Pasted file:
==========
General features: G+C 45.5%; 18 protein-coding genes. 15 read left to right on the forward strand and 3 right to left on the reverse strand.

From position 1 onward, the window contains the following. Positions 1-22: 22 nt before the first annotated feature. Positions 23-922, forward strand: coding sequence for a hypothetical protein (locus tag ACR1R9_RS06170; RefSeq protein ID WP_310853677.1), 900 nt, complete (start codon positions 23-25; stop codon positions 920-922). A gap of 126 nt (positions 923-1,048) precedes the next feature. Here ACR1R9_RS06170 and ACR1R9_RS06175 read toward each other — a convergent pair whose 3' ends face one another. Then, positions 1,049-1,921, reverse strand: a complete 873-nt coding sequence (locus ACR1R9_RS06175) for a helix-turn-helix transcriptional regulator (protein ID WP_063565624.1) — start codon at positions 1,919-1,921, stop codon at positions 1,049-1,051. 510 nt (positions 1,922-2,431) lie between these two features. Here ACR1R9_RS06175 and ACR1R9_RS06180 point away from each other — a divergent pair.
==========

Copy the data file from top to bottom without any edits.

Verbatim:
General features: G+C 45.5%; 18 protein-coding genes. 15 read left to right on the forward strand and 3 right to left on the reverse strand.

From position 1 onward, the window contains the following. Positions 1-22: 22 nt before the first annotated feature. Positions 23-922, forward strand: coding sequence for a hypothetical protein (locus tag ACR1R9_RS06170; RefSeq protein ID WP_310853677.1), 900 nt, complete (start codon positions 23-25; stop codon positions 920-922). A gap of 126 nt (positions 923-1,048) precedes the next feature. Here ACR1R9_RS06170 and ACR1R9_RS06175 read toward each other — a convergent pair whose 3' ends face one another. Then, positions 1,049-1,921, reverse strand: a complete 873-nt coding sequence (locus ACR1R9_RS06175) for a helix-turn-helix transcriptional regulator (protein ID WP_063565624.1) — start codon at positions 1,919-1,921, stop codon at positions 1,049-1,051. 510 nt (positions 1,922-2,431) lie between these two features. Here ACR1R9_RS06175 and ACR1R9_RS06180 point away from each other — a divergent pair.